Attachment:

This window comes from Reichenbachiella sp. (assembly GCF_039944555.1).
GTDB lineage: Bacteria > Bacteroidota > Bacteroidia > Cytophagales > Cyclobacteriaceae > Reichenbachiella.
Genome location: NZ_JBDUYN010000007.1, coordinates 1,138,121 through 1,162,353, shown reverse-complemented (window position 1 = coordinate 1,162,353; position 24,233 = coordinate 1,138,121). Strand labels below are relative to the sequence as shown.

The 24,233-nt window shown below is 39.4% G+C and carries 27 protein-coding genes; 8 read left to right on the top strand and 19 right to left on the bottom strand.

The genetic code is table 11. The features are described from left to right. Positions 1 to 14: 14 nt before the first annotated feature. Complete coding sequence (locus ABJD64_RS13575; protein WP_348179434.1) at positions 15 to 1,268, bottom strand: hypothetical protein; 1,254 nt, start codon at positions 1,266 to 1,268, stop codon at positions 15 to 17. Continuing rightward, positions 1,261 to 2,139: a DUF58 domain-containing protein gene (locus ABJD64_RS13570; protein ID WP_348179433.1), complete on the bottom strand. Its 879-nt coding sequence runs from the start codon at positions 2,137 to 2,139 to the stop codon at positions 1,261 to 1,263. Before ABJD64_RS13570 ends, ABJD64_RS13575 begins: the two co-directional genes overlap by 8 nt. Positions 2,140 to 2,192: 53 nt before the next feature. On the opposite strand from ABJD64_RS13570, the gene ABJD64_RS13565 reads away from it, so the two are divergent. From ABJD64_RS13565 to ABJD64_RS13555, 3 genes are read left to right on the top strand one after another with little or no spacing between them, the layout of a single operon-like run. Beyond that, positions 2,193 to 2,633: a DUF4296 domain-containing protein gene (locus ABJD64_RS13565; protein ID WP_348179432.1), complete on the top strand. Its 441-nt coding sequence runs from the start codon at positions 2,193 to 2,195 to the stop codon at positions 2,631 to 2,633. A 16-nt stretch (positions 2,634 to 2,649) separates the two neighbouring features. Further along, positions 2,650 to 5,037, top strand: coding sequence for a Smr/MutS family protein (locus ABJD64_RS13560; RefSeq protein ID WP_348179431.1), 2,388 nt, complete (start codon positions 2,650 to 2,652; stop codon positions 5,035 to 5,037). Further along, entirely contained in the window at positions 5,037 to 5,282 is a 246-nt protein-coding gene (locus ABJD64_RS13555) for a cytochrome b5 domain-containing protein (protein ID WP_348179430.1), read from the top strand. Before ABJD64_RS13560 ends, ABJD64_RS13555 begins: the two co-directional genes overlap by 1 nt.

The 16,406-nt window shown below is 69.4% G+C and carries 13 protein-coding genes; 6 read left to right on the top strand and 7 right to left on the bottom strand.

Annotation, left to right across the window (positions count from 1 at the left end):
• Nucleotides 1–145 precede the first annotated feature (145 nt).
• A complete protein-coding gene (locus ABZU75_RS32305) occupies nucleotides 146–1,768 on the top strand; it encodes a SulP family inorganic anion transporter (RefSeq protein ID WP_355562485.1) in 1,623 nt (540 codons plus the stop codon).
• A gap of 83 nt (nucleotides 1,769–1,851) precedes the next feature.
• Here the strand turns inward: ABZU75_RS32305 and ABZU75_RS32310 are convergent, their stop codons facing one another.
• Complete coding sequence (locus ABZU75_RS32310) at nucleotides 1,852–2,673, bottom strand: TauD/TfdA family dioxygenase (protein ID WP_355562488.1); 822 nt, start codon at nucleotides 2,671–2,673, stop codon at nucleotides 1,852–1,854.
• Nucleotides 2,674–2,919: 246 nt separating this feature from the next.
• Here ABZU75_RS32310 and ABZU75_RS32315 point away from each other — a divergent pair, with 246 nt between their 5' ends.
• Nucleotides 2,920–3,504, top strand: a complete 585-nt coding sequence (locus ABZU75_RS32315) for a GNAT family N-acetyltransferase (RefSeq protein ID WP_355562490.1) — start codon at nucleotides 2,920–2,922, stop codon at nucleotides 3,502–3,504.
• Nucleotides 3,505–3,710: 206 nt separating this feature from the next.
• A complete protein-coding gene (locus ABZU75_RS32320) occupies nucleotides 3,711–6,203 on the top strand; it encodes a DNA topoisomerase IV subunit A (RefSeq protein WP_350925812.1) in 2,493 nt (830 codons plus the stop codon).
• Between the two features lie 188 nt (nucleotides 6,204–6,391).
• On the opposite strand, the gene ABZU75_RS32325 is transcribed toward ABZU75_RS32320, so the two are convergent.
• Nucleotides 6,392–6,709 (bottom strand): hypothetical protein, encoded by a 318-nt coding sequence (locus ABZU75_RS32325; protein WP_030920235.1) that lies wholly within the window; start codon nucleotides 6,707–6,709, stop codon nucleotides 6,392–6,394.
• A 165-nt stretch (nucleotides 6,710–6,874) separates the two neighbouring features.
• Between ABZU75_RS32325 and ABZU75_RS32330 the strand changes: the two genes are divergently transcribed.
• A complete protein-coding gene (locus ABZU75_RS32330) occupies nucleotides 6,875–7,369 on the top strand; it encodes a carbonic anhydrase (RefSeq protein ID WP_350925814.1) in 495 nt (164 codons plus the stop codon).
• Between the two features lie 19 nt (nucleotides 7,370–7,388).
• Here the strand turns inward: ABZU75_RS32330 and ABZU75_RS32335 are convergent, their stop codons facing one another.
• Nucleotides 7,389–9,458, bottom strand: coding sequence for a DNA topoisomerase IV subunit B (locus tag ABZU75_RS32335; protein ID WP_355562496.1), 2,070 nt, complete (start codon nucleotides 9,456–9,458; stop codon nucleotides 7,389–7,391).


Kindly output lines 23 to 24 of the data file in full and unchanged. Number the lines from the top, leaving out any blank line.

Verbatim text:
• A complete protein-coding gene (locus ABZU75_RS32330) occupies nucleotides 6,875–7,369 on the top strand; it encodes a carbonic anhydrase (RefSeq protein ID WP_350925814.1) in 495 nt (164 codons plus the stop codon).
• Between the two features lie 19 nt (nucleotides 7,370–7,388).